It’s a classic exper­i­ment: Sit a kid in front of a single marsh­mallow and tell him that if he waits a few min­utes to eat it, he can have two. The videos of these exper­i­ments are over­whelm­ingly enter­taining: The kids squirm in their seats, hide under the table, and sniff and even lick at the sugary delight. But what’s most amazing about the exper­i­ments is that the kids who suc­cess­fully stave off their desire to indulge have better long-​​term out­comes. They do better in school, in rela­tion­ships, and even have better health as adults.

Dozens of studies have shown sim­ilar results, according to North­eastern psy­chology pro­fessor David DeSteno. “The human mind clearly devalues future rewards,” he said. “At some level that makes sense because you never know if you’re going to be here in the future.”

But it’s also clear that the human mind does a little too much devaluing of the future, such that it often doesn’t make any sense at all. For instance, if I offer you $50 today or $100 in six months, the log­ical thing to do is wait. As DeSteno put it, “It would be quite dif­fi­cult to find that kind of return on your invest­ment.” But people don’t usu­ally wait, because denying imme­diate grat­i­fi­ca­tion is hard. It’s tough to say no to ice cream or hold off pur­chasing items on credit.

That’s why the old adage—that patience is a virtue—has stuck around so long. From the early Eng­lish philoso­phers to present day psy­chol­o­gists, it’s been thought the best way to cul­ti­vate patience is to combat desire, tamp down the pas­sions, and ignore your emo­tions. Unsur­pris­ingly, this has led to the notion that we must quell our emo­tions if we want to be patient.

In a forth­coming paper in the journal Psy­cho­log­ical Sci­ence, DeSteno and his col­leagues show that indeed there is another way, one that chal­lenges some of our oldest held beliefs about patience.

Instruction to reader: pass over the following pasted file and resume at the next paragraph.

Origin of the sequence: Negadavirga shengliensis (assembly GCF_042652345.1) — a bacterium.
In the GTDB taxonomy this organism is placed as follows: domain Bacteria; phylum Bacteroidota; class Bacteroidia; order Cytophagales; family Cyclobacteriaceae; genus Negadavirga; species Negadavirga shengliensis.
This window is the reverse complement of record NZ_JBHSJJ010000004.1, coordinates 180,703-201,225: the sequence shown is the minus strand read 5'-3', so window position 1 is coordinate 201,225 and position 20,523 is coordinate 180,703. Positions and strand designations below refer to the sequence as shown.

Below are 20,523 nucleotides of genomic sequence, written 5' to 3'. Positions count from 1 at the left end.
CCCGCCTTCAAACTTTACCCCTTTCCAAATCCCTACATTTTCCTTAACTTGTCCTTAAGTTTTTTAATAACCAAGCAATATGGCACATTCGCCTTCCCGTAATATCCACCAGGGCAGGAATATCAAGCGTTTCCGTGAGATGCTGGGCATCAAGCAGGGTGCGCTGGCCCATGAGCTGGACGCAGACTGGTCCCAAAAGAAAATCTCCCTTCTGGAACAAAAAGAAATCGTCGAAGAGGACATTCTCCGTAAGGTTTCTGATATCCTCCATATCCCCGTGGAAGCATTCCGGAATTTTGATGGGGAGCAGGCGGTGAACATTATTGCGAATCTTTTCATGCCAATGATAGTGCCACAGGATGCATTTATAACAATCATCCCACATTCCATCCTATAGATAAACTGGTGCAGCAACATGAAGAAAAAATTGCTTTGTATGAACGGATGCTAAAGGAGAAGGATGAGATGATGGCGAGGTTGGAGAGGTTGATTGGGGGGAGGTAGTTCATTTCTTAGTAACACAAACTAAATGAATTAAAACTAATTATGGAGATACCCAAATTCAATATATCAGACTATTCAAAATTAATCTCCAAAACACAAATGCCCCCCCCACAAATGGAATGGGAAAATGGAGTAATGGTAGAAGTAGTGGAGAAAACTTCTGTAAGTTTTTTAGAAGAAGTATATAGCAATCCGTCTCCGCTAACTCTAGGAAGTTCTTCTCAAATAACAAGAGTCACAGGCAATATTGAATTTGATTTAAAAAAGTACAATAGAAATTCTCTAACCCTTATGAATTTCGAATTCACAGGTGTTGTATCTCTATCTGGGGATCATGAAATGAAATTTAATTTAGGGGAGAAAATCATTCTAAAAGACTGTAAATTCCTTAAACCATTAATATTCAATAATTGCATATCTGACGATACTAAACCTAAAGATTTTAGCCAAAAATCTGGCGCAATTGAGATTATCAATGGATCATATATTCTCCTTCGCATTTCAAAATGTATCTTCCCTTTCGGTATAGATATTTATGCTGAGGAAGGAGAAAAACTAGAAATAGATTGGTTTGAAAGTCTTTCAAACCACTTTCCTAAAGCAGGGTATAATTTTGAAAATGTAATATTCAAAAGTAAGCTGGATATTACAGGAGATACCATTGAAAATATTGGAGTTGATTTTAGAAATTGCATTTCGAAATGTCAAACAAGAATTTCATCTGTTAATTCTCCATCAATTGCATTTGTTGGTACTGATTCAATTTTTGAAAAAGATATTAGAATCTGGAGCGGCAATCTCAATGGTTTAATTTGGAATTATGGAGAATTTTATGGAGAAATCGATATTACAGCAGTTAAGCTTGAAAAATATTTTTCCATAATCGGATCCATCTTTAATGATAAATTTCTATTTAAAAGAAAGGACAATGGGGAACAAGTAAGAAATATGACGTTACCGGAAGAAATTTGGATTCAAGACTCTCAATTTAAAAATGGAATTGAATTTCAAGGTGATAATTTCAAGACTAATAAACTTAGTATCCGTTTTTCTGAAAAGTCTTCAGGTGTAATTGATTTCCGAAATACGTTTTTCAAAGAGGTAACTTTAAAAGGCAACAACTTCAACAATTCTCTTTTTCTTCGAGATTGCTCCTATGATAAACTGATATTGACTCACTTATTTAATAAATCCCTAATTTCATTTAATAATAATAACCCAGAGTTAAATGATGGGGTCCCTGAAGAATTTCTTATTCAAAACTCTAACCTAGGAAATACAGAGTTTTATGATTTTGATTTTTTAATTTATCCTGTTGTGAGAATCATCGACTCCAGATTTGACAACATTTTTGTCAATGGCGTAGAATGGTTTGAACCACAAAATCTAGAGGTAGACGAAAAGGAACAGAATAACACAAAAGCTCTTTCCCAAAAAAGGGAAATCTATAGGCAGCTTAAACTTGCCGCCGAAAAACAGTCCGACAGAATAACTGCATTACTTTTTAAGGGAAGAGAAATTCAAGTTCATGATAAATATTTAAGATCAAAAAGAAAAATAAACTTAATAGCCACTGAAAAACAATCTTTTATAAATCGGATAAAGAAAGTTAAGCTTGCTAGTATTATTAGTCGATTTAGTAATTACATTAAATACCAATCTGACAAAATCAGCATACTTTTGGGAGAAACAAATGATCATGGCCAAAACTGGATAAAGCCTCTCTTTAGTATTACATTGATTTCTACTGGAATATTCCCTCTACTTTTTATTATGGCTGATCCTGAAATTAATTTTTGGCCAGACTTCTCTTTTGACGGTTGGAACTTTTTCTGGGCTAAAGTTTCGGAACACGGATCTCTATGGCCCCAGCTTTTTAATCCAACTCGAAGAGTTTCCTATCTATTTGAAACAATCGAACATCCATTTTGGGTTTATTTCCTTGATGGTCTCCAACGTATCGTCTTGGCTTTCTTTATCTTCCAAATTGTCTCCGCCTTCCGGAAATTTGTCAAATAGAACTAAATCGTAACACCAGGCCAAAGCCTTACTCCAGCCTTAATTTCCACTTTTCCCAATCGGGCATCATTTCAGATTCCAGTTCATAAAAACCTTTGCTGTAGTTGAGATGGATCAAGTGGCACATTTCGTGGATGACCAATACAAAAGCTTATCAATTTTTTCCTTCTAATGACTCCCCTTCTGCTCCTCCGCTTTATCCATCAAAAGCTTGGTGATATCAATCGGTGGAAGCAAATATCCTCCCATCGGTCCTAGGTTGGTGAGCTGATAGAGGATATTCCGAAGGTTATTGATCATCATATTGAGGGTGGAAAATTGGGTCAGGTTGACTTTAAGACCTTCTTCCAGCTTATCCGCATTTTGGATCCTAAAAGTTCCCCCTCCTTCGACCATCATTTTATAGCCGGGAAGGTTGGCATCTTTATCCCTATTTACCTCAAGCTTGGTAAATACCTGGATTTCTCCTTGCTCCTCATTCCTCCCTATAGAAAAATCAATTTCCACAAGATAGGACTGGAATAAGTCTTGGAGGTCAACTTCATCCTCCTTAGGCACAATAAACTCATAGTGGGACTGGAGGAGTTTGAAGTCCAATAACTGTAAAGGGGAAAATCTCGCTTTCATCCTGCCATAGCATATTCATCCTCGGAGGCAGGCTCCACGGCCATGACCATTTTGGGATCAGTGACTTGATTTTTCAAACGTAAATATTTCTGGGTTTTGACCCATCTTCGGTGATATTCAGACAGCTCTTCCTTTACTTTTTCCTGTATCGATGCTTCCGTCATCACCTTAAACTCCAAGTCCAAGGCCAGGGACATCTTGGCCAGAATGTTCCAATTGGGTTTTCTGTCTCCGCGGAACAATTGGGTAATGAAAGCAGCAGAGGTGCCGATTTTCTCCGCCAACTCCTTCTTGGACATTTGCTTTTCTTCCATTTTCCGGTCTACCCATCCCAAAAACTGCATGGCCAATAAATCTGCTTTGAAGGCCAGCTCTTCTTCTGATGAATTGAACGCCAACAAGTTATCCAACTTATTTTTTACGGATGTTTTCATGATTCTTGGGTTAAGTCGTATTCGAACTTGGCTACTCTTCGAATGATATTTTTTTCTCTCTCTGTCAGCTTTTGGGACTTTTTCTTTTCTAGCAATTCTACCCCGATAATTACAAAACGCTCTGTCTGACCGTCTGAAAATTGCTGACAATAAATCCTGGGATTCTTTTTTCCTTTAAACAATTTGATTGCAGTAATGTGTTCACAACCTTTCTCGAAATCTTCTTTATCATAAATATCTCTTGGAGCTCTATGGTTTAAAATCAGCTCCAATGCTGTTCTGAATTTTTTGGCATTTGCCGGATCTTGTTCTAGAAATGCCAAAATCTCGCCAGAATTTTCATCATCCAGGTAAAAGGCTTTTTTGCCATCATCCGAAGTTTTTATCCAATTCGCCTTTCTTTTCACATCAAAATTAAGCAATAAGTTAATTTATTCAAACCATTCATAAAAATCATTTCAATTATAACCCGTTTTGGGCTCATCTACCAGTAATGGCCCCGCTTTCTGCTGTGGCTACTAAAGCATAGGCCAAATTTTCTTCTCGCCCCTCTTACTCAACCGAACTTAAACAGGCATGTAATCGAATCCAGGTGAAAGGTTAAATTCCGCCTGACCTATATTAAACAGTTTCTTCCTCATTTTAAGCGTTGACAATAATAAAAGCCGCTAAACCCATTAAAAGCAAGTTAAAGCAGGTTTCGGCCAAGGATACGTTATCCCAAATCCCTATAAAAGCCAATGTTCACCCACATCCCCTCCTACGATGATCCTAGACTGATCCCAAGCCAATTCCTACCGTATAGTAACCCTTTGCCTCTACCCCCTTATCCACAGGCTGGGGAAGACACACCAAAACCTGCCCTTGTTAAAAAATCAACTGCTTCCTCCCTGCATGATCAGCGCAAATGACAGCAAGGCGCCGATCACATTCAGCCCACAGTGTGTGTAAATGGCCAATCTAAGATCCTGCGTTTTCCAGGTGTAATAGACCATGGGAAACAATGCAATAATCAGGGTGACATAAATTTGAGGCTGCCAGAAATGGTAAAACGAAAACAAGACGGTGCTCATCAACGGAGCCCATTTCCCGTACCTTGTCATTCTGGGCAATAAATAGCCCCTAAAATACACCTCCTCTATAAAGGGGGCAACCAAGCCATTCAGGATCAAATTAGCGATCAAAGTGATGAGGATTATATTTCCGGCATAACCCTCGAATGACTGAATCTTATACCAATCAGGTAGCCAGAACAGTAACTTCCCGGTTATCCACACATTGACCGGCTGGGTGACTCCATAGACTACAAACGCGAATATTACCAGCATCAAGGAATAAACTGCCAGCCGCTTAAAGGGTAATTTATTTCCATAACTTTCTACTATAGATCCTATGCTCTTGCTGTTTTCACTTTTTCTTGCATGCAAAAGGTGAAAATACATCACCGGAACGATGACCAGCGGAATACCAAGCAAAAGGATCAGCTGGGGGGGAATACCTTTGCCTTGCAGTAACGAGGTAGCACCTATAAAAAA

It’s our view that humans pos­sess the capacity for emo­tion because it serves adap­tive pur­poses,” DeSteno said. “That doesn’t mean that some­times emo­tions can’t lead you astray. They can, but so can reason.”

DeSteno’s team wanted to see whether patience could be cul­ti­vated through emo­tional mech­a­nisms instead of willpower. So they looked to gratitude.

What does grat­i­tude really do? It usu­ally reminds me that I owe you some­thing back, ”DeSteno said. “It’s an emo­tion that make us take costs in the moment in return for ben­e­fits down the line.”

To test whether grat­i­tude really does improve our patience, specif­i­cally in the con­text of finan­cial rewards, his team con­ducted a simple exper­i­ment. They evenly assigned 75 people to one of three con­di­tions. One group had to recall an event that made them feel grateful. The second thought of an event that made them happy. And the final group con­sid­ered the events of a typ­ical day. Each wrote about the memory for five minutes.

Next the par­tic­i­pants answered survey ques­tions designed to help DeSteno’s team deter­mine what emo­tion they were actu­ally expe­ri­encing in the moment of the test. As expected, the people who recalled an expe­ri­ence of grat­i­tude were feeling more grateful than the rest and those who recalled a happy moment felt happier.

Finally, the par­tic­i­pants were asked to make 27 sep­a­rate choices about receiving a sum of money now or a larger sum in the future. And just as DeSteno and his team sus­pected, the group that felt grateful during the exper­i­ment required a larger amount of imme­diate cash than their peers to con­vince them to forego the larger future value.

DeSteno’s team believes this is the first study to show how cul­ti­vating an emo­tion can actu­ally lead to more patience. As such, it opens the door to “easier, less effortful interventions—ones that don’t rely on willpower,” DeSteno said.

For example, “if people get in a daily prac­tice of doing a grat­i­tude diary, it should but­tress their patience or impulse con­trol during the day,” he explained. “Or when you’re faced with a chal­lenging temp­ta­tion in the moment, rather than solely trying to exert willpower, simply stop­ping and thinking of some­thing you’re grateful for should enhance your ability to make a wiser decision.”